President Obama held a press conference at the White House on December 19, 2014 prior to his departure for a two week vacation in Hawaii for the holidays. Watching the entire one hour press conference revealed yet again how fatuous the press has become.
Two issues that were discussed – the hacking of Sony Corporation and the opening of diplomatic relations with Cuba – revealed that the press members the president selected to ask questions are reluctant, if not incapable, of asking difficult questions of the president. Here are two questions that should have been asked but were not:
Sony Hacking – The hacking of Sony is reflective of a much broader vulnerability in private and government networks. A constant barrage of successful attacks is reported near daily. The most important defense, infrastructure, financial and research and development systems of the United States have been penetrated by state actors and criminal networks. As the Commander in Chief, it is the president’s duty to defend the United States. It is clear the protection of these systems is not a high enough priority based on the success of attackers. Might someone in the press corps, rather than focusing on Seth Rogan, have asked the question:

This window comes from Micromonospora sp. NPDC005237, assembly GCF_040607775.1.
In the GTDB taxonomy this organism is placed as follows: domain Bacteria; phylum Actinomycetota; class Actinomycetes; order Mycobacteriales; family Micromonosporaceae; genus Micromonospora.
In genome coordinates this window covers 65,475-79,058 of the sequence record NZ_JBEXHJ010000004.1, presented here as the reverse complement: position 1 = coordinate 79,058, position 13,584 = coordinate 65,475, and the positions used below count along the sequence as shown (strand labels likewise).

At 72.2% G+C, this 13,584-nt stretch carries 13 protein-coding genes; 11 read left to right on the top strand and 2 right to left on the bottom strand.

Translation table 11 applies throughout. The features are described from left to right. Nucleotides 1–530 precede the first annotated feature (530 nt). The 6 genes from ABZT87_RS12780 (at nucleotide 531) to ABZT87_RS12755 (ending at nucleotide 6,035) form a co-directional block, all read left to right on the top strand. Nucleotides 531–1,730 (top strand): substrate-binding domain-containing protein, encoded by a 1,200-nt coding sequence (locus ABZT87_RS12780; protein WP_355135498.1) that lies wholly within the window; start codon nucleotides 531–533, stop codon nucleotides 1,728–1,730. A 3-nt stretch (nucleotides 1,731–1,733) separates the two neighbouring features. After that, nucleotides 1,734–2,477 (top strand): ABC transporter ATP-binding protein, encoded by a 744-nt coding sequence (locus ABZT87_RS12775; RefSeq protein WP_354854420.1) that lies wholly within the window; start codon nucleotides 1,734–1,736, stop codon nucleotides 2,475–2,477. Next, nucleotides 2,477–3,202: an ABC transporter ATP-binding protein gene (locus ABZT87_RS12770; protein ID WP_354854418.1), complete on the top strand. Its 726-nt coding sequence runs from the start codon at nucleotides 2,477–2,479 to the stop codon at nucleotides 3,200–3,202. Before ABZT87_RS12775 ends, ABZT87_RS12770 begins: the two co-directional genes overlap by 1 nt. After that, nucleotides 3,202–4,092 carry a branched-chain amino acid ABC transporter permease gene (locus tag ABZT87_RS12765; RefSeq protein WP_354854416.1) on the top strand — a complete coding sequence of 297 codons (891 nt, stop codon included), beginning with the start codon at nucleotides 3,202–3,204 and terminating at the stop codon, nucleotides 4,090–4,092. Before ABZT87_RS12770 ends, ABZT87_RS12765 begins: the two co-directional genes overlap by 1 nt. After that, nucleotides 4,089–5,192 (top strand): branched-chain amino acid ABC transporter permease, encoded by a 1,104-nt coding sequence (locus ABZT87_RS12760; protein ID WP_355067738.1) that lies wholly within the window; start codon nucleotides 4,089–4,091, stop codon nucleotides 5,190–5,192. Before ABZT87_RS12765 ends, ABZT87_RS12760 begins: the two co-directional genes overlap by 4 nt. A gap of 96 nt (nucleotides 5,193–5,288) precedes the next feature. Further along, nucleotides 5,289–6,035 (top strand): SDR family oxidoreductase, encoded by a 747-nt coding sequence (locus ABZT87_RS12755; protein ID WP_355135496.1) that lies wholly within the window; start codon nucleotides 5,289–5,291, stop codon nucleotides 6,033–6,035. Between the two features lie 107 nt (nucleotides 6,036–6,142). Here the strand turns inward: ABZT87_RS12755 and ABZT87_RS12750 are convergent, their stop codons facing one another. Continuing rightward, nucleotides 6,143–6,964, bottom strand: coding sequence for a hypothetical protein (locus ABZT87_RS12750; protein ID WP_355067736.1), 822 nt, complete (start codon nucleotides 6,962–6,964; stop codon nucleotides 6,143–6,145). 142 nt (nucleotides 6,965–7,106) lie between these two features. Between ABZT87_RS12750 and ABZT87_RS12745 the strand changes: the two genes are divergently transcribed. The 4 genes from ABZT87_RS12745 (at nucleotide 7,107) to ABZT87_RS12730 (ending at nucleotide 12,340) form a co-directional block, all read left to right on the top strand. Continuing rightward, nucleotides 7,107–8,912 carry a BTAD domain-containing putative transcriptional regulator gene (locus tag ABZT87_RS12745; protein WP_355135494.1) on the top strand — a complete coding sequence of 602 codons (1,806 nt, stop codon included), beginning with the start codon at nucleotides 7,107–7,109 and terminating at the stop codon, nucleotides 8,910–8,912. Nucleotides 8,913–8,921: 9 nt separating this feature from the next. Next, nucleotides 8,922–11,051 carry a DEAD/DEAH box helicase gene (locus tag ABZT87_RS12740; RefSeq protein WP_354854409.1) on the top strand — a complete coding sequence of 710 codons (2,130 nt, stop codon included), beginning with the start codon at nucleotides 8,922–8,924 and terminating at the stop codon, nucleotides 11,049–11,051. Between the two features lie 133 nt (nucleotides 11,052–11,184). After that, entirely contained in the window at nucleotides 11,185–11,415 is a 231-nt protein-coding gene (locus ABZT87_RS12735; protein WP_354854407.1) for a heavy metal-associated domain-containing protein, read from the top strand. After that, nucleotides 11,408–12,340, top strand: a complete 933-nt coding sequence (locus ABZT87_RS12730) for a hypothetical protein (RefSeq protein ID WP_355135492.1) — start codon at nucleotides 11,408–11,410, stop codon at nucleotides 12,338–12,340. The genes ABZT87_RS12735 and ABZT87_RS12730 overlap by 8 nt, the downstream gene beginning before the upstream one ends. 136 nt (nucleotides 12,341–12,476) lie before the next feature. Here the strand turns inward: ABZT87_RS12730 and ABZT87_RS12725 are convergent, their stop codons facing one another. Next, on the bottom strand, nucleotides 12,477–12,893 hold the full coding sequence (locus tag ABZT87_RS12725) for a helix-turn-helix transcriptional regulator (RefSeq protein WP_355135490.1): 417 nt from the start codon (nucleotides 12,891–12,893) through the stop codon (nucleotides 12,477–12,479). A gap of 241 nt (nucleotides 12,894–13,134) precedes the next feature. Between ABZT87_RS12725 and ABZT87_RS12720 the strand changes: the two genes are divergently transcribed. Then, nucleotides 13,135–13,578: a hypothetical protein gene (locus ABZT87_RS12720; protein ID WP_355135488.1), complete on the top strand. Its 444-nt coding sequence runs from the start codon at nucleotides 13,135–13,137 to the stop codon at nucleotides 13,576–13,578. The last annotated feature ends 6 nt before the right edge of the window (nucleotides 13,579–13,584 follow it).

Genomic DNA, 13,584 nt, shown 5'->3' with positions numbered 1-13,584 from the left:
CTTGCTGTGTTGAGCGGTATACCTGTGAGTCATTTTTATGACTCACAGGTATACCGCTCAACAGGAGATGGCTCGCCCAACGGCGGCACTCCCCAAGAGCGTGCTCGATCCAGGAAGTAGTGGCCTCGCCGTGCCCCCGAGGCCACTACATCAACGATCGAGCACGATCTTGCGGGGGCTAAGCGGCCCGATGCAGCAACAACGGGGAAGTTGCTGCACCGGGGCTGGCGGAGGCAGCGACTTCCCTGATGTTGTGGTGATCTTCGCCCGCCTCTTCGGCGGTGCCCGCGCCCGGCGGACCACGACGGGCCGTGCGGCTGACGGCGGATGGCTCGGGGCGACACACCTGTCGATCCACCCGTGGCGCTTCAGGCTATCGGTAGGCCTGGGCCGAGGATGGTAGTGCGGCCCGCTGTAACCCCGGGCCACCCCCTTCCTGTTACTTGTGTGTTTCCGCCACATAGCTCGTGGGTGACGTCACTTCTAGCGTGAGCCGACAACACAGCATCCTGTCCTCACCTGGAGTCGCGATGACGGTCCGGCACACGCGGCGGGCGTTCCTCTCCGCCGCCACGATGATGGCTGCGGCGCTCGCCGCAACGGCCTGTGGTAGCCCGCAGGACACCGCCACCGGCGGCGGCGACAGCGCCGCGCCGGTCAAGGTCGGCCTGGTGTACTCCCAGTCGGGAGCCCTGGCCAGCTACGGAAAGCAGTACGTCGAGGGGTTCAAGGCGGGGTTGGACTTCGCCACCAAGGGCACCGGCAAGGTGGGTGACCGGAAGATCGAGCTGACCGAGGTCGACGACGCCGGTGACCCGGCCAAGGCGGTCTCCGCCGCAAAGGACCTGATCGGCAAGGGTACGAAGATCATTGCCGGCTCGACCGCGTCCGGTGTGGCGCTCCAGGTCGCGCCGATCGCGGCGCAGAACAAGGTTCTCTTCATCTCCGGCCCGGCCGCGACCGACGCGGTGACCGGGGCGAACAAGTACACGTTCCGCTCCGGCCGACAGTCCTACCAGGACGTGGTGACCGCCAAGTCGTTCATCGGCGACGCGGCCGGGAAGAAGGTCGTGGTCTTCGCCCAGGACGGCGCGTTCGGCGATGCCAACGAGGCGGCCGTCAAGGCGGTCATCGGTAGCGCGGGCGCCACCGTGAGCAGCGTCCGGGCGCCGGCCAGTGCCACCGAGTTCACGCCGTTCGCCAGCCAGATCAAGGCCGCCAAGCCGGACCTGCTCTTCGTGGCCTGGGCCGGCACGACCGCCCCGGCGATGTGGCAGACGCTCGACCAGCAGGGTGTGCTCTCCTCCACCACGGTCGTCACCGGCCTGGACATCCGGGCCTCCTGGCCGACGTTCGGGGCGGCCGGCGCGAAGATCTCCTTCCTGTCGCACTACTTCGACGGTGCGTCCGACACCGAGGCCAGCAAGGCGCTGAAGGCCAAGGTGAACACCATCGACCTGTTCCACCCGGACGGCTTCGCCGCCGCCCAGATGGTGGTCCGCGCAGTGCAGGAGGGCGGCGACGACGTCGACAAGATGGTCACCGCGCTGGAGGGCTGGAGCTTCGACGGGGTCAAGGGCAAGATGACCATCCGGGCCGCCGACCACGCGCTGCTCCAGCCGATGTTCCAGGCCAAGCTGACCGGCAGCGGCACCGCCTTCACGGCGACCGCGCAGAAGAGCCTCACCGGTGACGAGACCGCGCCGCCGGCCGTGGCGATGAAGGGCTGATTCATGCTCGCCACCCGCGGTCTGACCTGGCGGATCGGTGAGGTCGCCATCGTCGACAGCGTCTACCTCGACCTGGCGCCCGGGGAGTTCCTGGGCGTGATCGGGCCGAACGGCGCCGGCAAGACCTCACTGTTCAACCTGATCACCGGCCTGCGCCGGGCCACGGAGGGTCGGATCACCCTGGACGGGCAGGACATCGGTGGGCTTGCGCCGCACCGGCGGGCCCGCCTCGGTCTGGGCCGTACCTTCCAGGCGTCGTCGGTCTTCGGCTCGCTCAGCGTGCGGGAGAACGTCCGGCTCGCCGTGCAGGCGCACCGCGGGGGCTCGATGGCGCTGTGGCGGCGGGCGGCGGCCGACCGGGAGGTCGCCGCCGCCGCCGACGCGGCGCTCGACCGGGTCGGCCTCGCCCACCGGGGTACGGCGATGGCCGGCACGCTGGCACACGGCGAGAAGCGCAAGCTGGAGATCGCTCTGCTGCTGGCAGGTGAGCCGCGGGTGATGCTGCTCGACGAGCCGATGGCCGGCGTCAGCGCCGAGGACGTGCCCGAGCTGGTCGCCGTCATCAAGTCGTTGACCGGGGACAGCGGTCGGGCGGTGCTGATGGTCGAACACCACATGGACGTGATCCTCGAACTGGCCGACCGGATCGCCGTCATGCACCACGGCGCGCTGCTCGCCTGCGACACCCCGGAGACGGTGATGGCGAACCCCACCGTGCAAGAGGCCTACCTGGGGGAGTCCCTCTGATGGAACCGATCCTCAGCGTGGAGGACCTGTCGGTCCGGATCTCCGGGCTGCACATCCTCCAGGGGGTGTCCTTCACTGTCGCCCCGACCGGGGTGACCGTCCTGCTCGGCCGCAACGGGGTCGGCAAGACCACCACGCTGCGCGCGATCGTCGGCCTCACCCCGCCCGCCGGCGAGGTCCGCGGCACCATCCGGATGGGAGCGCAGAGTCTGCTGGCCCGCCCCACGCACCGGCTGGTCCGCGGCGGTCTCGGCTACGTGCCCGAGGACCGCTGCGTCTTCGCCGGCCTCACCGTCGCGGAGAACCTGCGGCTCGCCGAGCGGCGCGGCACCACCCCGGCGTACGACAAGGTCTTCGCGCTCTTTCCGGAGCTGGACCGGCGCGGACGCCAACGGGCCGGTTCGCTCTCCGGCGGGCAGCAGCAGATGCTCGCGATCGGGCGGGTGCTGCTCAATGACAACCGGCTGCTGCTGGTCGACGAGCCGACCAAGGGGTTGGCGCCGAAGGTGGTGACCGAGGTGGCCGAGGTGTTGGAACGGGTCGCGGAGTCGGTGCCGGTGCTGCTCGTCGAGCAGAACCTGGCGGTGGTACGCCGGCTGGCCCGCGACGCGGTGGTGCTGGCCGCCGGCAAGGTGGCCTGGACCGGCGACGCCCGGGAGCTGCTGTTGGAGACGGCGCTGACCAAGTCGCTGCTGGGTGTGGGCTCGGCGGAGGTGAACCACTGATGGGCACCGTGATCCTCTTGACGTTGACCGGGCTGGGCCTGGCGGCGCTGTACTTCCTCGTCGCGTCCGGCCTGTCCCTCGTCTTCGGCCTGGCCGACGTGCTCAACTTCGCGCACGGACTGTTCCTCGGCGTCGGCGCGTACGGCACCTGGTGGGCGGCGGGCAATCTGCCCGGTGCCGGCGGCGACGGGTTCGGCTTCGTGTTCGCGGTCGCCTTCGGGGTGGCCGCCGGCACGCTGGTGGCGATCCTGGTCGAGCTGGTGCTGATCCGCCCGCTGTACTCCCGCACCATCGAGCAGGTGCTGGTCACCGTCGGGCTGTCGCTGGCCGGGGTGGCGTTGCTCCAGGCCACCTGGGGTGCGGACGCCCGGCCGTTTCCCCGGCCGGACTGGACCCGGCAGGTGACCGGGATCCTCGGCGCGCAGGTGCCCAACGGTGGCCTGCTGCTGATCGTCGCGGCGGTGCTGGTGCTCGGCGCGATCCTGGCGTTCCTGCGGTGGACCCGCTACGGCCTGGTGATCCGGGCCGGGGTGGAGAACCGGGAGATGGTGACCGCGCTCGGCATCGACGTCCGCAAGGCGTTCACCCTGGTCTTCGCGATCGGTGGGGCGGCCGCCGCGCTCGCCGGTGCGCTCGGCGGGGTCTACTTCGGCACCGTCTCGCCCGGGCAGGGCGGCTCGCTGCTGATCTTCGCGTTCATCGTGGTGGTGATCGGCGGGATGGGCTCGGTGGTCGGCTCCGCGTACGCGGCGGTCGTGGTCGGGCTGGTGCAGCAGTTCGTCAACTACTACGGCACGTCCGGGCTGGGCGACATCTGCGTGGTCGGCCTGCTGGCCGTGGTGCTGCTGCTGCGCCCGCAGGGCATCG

Some believe that an asymmetric attack on the electrical power grid, communications infrastructure, and data systems of the United States is the greatest threat, even an existential threat, to the country. Do you agree and if so why is the defense of these systems not the highest national defense priority of your administration.
Cuba - The President announced a historic opening of diplomatic relations with Cuba after nearly 50 years of isolation. The substance and rationale for the change likely will garner a wide majority of support among the American people, to include the author of this blog. But like so many of Obama’s policy actions it was done in a manner that more befits a king or dictator than a president of a constitutional republic. Might someone in the press corps have asked the question:
You have taken an historic action without any consultation with the Congress, a co-equal branch of government, upon which you will depend for changes to the embargo and other matters of law relating to Cuba. Why do you believe it appropriate to confer in secret with the Castro regime, to conduct meetings in Canada and at the Vatican, yet you make no effort to consult even with the Democratic Chairman of the Senate Foreign Relations Committee?